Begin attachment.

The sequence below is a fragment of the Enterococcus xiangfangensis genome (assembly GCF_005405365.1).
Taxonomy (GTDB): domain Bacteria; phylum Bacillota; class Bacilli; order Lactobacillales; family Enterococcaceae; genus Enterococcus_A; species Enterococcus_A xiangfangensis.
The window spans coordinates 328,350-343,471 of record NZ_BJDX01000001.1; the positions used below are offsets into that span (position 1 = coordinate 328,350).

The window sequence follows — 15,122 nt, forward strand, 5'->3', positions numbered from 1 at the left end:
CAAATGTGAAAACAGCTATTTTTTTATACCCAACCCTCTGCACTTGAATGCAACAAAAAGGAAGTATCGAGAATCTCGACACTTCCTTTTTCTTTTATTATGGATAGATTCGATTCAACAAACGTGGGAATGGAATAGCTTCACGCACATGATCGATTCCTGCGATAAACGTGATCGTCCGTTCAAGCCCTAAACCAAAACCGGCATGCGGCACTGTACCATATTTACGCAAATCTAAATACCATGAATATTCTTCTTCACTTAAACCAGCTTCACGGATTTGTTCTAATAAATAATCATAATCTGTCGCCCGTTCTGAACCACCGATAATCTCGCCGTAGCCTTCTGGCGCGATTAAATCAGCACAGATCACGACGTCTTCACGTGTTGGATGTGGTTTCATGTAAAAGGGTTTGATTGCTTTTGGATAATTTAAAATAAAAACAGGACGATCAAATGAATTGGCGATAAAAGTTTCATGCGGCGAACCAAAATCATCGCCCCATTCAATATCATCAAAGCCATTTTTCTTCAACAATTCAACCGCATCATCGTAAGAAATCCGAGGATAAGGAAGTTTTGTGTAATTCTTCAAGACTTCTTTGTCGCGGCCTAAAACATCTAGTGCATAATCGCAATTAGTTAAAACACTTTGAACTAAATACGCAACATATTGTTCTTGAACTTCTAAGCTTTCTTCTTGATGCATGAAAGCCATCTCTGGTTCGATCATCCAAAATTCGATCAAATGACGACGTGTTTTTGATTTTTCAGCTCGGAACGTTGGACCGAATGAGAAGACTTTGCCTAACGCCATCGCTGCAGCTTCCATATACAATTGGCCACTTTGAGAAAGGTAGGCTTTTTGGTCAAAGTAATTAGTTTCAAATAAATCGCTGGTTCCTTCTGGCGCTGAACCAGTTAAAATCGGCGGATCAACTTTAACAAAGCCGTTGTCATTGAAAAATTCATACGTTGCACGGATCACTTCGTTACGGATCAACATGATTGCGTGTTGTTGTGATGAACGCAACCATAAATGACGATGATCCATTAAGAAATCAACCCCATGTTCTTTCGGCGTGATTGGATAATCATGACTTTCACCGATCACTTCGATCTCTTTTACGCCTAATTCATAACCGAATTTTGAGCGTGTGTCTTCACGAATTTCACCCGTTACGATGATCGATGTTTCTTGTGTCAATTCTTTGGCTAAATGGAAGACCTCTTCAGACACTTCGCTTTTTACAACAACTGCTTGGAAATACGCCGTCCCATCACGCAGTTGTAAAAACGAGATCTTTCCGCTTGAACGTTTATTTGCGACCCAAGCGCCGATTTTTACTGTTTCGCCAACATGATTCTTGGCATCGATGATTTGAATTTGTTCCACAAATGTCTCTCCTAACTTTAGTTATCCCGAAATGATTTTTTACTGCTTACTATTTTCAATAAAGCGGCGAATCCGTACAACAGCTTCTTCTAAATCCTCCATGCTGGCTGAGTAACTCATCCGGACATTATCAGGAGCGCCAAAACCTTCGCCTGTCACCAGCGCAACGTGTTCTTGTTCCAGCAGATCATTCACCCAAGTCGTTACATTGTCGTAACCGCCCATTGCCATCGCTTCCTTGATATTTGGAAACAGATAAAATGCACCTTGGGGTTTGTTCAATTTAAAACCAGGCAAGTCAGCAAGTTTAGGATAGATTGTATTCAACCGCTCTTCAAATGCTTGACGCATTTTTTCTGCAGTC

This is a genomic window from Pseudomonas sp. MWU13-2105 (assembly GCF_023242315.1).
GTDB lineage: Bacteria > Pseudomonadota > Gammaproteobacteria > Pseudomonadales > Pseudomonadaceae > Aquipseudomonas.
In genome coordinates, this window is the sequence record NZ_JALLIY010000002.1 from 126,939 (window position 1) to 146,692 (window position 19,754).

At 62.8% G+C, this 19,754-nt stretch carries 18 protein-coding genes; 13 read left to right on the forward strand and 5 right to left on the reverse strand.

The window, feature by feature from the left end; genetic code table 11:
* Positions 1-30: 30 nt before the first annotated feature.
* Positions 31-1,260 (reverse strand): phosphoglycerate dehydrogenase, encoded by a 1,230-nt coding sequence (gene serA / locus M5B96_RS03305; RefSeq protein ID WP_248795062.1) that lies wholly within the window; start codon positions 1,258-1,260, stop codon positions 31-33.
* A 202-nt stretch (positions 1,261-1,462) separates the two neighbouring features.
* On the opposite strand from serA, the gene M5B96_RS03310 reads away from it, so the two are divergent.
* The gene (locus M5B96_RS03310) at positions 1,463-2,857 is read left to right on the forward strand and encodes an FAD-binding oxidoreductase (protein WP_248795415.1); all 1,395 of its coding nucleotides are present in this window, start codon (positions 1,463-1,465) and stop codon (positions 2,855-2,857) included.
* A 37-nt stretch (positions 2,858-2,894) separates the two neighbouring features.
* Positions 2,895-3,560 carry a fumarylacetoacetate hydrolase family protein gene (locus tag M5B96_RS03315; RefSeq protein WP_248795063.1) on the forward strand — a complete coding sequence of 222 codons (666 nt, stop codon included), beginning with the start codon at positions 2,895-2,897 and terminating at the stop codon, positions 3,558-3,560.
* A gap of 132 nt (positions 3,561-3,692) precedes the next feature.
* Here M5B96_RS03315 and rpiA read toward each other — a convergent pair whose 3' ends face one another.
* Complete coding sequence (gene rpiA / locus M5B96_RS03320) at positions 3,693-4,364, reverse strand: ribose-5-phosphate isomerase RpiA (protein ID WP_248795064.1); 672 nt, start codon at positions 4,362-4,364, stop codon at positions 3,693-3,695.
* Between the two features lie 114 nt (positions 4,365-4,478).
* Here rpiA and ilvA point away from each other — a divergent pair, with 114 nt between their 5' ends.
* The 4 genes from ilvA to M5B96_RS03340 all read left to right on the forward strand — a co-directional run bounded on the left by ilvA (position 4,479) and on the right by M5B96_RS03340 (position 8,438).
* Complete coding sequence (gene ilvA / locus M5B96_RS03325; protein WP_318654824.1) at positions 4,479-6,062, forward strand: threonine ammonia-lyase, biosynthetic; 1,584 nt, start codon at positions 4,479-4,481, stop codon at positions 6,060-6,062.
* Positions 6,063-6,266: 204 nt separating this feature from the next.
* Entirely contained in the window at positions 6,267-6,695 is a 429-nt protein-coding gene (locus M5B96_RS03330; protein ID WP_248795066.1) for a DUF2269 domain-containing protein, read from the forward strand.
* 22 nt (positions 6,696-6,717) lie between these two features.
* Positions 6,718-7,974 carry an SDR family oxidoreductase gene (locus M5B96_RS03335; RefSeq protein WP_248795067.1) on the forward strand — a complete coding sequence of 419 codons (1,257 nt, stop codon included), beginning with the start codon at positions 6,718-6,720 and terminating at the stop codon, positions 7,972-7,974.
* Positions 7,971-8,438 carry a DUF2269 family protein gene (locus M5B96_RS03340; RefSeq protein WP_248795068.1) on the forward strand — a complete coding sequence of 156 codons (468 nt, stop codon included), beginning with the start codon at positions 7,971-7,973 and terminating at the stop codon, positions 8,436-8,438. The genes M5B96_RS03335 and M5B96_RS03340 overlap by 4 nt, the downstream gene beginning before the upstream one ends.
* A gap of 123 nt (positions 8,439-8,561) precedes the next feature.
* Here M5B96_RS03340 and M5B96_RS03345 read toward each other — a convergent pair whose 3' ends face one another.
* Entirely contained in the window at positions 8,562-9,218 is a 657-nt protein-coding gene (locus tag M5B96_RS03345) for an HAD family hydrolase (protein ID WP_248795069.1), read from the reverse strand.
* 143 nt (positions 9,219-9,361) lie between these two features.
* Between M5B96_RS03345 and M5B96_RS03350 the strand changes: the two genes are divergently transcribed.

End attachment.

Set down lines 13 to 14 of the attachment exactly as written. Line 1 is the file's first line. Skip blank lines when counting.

* A 202-nt stretch (positions 1,261-1,462) separates the two neighbouring features.
* On the opposite strand from serA, the gene M5B96_RS03310 reads away from it, so the two are divergent.